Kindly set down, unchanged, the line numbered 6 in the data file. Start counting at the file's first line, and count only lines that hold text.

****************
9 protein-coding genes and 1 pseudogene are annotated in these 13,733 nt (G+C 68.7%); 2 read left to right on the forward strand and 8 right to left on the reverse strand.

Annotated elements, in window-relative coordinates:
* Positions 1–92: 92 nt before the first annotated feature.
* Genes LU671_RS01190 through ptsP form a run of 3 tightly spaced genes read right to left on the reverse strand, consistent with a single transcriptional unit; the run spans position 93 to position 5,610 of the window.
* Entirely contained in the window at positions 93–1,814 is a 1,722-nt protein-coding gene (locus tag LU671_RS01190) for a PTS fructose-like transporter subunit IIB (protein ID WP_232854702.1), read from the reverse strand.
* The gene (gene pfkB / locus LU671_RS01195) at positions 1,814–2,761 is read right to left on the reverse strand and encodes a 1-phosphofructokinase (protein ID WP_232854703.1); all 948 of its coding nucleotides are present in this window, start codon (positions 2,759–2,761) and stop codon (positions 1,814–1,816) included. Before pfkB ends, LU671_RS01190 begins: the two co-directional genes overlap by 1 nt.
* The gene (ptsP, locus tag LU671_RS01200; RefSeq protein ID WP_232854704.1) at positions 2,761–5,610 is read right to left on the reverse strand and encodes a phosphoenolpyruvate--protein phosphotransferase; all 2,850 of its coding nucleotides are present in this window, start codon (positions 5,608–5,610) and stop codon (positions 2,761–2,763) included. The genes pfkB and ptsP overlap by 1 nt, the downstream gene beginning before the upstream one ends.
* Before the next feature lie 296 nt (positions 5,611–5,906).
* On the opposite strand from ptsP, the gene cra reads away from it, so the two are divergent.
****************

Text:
* The gene (gene pfkB / locus LU671_RS01195) at positions 1,814–2,761 is read right to left on the reverse strand and encodes a 1-phosphofructokinase (protein ID WP_232854703.1); all 948 of its coding nucleotides are present in this window, start codon (positions 2,759–2,761) and stop codon (positions 1,814–1,816) included. Before pfkB ends, LU671_RS01190 begins: the two co-directional genes overlap by 1 nt.